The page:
Indeed, hitherto many importers in Ghana have accepted to bring in goods on CIF basis because of their trust in the foreign insurers in well developed insurance jurisdictions in Europe, the Americas, Asia, the Middle East and Australasia, who had provided cover even before the goods had passed through the suppliers factory gates.

However that confidence does not necessarily extend to insurers in fellow African countries – especially in those countries where insurance is still not very well regulated and insurers are undercapitalized - and this may have provided a stumbling block with regards to the confidence of Ghanaian enterprises seeking to import goods from such countries. 

With the new compulsory local insurance of marine cargoes however, within a very well structured framework applied to a local insurance industry that is well regulated and whose underwriters have recently undergone a 2333 per cent increase in minimum capital requirements that has made them more than adequately capitalized, those importers can now engage in trade with their African neighbours knowing that their international trade risks are adequately covered.

Other benefits

This is just one of the many pivotal advantages that compulsory local marine cargo insurance is bringing to Ghana.

For shippers – most of whom are used to importing goods on CIF basis rather than FOB basis – obtaining insurance cover for their goods from local insurers by they themselves, rather than from foreign insurers contracted by their foreign trade counterparties, is a huge step in a new direction.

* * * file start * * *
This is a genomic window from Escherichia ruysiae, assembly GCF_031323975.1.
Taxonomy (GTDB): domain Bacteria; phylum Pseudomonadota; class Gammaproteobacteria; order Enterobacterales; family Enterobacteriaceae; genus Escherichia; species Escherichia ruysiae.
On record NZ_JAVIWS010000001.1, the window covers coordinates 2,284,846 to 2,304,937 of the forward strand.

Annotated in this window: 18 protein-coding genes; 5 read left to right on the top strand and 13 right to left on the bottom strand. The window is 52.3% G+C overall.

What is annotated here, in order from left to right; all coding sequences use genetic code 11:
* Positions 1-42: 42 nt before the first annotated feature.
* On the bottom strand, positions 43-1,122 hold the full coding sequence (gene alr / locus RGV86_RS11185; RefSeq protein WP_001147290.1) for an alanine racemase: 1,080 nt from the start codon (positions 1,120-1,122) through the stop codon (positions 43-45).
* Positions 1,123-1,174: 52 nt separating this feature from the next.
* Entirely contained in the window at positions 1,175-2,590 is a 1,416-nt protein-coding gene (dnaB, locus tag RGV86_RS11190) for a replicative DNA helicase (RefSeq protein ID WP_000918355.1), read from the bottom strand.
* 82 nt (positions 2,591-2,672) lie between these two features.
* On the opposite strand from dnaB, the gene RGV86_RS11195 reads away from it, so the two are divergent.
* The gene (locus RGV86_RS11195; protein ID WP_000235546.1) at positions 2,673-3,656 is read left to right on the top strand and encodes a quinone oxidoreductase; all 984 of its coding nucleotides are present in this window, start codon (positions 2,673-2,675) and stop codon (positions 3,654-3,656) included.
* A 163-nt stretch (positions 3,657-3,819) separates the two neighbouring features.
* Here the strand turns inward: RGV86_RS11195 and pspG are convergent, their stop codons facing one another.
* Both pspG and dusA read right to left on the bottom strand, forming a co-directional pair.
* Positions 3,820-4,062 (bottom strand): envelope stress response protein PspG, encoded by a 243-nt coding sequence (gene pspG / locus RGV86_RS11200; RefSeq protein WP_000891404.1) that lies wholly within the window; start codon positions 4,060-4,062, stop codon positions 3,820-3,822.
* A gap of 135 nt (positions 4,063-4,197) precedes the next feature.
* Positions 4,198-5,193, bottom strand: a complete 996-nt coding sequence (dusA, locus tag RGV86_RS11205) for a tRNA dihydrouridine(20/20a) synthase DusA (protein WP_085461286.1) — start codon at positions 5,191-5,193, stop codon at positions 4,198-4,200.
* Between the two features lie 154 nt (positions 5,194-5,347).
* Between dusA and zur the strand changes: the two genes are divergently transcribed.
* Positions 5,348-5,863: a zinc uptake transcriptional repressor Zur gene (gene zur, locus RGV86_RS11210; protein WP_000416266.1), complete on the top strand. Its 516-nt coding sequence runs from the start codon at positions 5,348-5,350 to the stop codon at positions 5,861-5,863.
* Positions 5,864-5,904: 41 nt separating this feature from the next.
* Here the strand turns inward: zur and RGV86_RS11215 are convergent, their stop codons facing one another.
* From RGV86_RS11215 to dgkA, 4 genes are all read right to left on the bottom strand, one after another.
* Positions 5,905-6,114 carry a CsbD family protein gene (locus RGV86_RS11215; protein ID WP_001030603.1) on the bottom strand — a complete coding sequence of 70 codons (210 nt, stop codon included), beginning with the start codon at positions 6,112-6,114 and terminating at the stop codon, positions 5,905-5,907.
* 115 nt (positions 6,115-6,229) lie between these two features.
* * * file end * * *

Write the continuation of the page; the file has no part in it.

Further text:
However, they have been assured that it is well worth the effort and they have been told the truth; if claims do arise, they are far better placed to pursue their claims from an insurer domiciled within the same country where they operate from than to pursue their claims from a foreign based insurer that they did not even secure their cover from directly.

But the gains of the local insurance industry and the national economy as a whole are even bigger still.

Indeed for the local insurance industry this is a total game changer. It holds the potential to increase the contributions of marine cargo insurance to overall premiums from slightly less than just five per cent as at 2022 to as much as 40 per cent within the next couple of years, increasing the industry’s annual gross premiums by  well over GH¢1 billion.